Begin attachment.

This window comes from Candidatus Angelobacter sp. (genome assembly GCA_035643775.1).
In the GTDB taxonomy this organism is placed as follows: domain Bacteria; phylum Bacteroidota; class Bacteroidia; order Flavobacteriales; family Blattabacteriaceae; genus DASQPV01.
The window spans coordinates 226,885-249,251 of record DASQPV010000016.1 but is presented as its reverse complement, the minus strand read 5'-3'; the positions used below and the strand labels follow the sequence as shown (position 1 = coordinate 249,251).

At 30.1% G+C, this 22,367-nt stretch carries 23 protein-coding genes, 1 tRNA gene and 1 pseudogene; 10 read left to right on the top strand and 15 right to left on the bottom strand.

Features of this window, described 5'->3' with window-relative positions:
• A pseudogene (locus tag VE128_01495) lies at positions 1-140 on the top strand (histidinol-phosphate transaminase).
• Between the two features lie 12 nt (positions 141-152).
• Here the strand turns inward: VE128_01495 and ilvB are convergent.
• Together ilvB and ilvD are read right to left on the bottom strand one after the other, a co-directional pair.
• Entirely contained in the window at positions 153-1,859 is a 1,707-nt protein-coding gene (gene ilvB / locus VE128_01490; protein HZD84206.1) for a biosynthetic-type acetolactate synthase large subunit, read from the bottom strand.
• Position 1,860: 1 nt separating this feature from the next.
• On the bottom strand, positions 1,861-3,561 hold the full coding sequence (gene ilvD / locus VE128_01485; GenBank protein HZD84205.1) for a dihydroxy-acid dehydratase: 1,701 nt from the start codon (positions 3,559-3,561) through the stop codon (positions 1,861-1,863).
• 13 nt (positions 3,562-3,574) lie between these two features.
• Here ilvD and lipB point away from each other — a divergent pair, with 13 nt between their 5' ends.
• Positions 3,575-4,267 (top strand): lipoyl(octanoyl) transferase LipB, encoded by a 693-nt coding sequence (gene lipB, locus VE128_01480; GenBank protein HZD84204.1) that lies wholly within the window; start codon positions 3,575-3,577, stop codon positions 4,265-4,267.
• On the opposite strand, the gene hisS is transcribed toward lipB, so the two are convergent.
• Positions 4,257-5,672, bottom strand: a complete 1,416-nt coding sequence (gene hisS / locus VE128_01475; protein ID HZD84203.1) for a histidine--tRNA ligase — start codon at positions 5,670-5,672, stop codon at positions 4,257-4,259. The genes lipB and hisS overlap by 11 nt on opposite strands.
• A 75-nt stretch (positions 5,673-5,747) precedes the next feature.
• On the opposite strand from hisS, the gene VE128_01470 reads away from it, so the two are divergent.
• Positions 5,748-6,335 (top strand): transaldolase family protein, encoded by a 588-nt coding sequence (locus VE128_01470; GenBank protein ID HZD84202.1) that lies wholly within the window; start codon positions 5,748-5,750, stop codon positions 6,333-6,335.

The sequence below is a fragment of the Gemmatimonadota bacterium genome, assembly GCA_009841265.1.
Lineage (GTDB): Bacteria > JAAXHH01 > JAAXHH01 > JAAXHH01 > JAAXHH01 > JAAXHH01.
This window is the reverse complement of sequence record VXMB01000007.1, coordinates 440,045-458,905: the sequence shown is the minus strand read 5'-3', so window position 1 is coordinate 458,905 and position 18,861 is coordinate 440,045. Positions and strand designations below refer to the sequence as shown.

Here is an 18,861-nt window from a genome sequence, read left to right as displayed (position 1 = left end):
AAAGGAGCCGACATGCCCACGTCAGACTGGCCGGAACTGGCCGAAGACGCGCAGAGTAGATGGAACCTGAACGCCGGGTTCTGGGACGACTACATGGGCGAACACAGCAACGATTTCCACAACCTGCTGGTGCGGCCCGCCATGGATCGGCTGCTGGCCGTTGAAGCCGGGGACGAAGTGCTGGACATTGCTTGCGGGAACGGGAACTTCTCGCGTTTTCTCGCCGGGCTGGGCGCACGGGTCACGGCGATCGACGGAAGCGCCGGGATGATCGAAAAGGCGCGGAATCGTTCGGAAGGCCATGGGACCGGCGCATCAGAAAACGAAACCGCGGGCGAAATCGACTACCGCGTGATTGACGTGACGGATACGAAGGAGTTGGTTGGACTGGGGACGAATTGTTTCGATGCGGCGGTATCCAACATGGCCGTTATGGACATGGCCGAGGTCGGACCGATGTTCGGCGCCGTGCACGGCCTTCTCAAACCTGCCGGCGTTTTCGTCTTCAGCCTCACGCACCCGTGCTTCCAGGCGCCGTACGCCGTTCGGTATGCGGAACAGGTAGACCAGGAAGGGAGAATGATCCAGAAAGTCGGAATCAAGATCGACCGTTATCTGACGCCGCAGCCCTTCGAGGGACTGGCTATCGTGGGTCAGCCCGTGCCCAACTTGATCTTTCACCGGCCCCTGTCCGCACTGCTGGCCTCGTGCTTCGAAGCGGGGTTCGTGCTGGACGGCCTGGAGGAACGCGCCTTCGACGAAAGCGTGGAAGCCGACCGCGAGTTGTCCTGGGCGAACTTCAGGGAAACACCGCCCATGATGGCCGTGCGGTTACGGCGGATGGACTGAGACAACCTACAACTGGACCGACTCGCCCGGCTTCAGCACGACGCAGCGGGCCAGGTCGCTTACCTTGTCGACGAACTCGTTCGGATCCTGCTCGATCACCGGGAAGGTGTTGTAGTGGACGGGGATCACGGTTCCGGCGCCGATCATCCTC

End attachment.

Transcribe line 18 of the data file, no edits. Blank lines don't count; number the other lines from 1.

• A 75-nt stretch (positions 5,673-5,747) precedes the next feature.